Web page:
Health education includes a lot of topics -- nutrition, fitness, substance use, mental health, violence prevention and communication skills, to name a few -- but the one that always gets the most attention is sex ed. And lately it's not just getting attention in class.
In this nine-part series, we will look at important factors that influence the happiness and social and emotional learning of elementary school age children. These factors are very useful in helping students learn, manage emotions and increase empathy. Each blog features one letter of the acronym HAPPINESS:
H = Happiness
A = Appreciation
P = Passions and Strengths
P = Perspective
I = Inner Meanie, Inner Friend
N = Ninja Mastery
E = Empathy
S = So Similar
S = Share Your Gifts
There has been a lot of talk lately of what makes a good teacher. It is easy to make lists of hundreds of values, skills and attributes that make for good teachers, but there are two skills that separate the good teachers from the great ones. One skill is the ability to "reframe" a situation for students, which I will discuss today. The other, which I've mentioned in earlier posts, is the recognition that "fair is not equal." I will devote next month's post to some specific teaching techniques which build on this.
There are many instances in which ancient wisdom anticipated contemporary research, and one of them can be found on the upcoming Jewish observance day of Yom Kippur. It is also known as the Day of Atonement and it is considered the holiest day in the Jewish calendar.
Happiness is something we all want, and new research shows that happiness and well-being can be taught! But who has time to teach happiness when there is so much else to cram into a school day? At the university level, we see courses at Harvard and University of Southern California on the Science of Happiness. There are good reasons why those courses are among these schools' most popular classes. Happier people tend to be healthier, more productive, more generous and kinder to others. They also learn more easily and enjoy life. Who doesn’t want some of that?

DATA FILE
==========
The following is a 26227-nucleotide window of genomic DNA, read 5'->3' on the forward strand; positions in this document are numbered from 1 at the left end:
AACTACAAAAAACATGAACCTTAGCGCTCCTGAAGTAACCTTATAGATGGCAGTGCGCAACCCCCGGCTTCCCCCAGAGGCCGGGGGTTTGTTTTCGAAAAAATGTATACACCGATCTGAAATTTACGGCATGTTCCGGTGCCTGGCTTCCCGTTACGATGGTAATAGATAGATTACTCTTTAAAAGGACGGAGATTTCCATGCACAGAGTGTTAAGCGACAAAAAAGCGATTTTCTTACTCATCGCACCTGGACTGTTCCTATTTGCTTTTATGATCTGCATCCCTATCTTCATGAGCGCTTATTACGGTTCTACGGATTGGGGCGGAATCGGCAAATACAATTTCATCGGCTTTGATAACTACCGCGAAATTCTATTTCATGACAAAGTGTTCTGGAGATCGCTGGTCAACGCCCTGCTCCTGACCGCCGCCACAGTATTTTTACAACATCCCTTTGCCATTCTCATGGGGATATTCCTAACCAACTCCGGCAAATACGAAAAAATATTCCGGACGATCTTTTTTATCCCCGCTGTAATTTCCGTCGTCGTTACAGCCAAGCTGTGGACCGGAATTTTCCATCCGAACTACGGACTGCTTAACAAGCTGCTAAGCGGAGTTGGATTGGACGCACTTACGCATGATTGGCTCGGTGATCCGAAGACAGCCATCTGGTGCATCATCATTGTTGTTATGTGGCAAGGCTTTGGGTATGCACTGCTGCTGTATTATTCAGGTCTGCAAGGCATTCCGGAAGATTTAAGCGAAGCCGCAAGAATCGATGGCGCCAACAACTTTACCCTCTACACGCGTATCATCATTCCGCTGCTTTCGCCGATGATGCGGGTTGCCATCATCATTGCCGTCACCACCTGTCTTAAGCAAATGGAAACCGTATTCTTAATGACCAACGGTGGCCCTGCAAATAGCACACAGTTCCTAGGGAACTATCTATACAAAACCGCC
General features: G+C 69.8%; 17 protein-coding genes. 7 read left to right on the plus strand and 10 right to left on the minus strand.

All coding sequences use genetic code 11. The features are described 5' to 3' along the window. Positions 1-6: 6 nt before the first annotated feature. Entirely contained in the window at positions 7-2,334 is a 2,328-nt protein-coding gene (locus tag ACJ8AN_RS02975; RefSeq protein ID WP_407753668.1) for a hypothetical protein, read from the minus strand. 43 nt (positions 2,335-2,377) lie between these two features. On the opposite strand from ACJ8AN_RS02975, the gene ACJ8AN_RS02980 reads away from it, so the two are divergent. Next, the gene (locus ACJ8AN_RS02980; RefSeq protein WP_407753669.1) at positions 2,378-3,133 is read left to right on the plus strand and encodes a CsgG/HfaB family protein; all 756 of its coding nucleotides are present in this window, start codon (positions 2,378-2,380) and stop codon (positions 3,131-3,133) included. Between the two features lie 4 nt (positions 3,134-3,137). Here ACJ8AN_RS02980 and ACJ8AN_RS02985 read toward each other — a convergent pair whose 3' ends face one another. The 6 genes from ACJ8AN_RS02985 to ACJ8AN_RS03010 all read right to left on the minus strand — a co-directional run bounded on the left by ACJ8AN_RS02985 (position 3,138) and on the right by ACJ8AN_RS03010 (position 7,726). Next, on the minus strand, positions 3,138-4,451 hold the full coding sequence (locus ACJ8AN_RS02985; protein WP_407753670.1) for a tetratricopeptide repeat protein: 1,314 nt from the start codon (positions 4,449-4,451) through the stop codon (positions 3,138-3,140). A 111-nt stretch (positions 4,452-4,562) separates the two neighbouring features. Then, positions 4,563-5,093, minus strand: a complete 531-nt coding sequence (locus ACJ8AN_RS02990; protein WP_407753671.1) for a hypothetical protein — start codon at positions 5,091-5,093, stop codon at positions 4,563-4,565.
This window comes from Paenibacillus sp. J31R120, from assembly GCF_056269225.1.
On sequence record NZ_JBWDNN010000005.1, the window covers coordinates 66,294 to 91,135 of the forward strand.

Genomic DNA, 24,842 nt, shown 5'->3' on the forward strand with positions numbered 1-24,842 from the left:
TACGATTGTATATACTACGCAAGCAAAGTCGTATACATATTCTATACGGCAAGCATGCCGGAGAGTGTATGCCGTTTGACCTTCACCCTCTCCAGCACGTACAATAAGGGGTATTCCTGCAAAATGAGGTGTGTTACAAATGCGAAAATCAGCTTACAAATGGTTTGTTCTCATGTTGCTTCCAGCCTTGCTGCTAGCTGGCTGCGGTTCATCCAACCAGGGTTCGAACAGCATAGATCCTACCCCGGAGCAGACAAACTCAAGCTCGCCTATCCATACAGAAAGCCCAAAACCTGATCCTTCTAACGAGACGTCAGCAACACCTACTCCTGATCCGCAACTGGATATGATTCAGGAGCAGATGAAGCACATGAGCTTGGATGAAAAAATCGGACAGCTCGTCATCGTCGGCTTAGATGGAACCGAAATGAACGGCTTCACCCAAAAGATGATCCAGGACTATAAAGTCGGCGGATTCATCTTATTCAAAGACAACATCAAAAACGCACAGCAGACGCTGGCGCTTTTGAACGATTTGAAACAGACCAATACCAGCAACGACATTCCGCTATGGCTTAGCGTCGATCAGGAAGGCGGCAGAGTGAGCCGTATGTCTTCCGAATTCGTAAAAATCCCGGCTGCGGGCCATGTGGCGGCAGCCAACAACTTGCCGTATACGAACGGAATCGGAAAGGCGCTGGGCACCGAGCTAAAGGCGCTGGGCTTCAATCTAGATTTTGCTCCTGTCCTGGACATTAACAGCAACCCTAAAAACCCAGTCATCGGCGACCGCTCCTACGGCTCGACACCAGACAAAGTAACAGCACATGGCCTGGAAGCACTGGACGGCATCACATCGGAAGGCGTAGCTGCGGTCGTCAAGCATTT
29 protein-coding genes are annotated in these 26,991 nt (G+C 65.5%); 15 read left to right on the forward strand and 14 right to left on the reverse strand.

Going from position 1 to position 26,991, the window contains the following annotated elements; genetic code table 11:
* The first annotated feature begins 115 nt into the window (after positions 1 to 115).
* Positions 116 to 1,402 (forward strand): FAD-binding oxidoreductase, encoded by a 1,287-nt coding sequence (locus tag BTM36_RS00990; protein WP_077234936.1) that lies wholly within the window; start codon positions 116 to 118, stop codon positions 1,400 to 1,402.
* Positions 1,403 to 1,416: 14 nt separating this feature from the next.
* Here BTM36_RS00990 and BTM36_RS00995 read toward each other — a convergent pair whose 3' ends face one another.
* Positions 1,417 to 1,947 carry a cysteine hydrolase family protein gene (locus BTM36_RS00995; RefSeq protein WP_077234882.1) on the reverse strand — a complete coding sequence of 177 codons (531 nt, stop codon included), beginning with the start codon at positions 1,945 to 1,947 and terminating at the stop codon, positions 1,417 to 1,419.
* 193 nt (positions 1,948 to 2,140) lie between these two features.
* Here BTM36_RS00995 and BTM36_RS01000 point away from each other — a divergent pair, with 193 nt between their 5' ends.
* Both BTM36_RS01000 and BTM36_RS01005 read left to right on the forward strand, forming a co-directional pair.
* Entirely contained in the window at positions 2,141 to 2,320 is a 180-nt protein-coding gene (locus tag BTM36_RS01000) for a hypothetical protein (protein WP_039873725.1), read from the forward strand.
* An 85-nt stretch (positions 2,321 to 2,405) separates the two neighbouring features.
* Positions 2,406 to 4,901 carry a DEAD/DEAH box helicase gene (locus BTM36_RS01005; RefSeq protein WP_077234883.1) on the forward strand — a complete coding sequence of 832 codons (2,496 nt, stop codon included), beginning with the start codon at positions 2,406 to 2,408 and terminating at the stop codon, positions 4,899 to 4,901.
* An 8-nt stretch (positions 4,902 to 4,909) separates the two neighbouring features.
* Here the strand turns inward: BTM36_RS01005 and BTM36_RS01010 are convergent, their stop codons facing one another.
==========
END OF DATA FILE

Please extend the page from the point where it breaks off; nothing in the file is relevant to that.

Ask your students to imagine themselves at an assembly in June. All of their classmates, teachers, staff, even parents are there. Every student is called up to the podium at the center of the stage, and the principal reads a statement of what they accomplished in the past year.
The boy is small in stature, bespectacled, and unnaturally articulate for a sixth grader. I have heard from his teachers and principal at Annapolis, Maryland's Wiley H. Bates Middle School about the academic benefits of arts integration, how various forms of artistic expression (PDF) are employed to learn math and science as well as language arts. I have also learned about the virtues of a critical-thinking technique known as Artful Thinking, developed by Project Zero at the Harvard Graduate School of Education, that deepens students' intellectual understanding generally by deepening their understanding of the multiple layers of artistic expression.
I was in a local shopping mall a while ago and two girls who couldn’t have been more than 9 or 10 walked past me. Both were wearing makeup and dressed as if they were about to pose for a soft porn ad in Rolling Stone. I wasn’t even surprised. It just reconfirmed what I already knew about how girls are being sexualized at very early ages.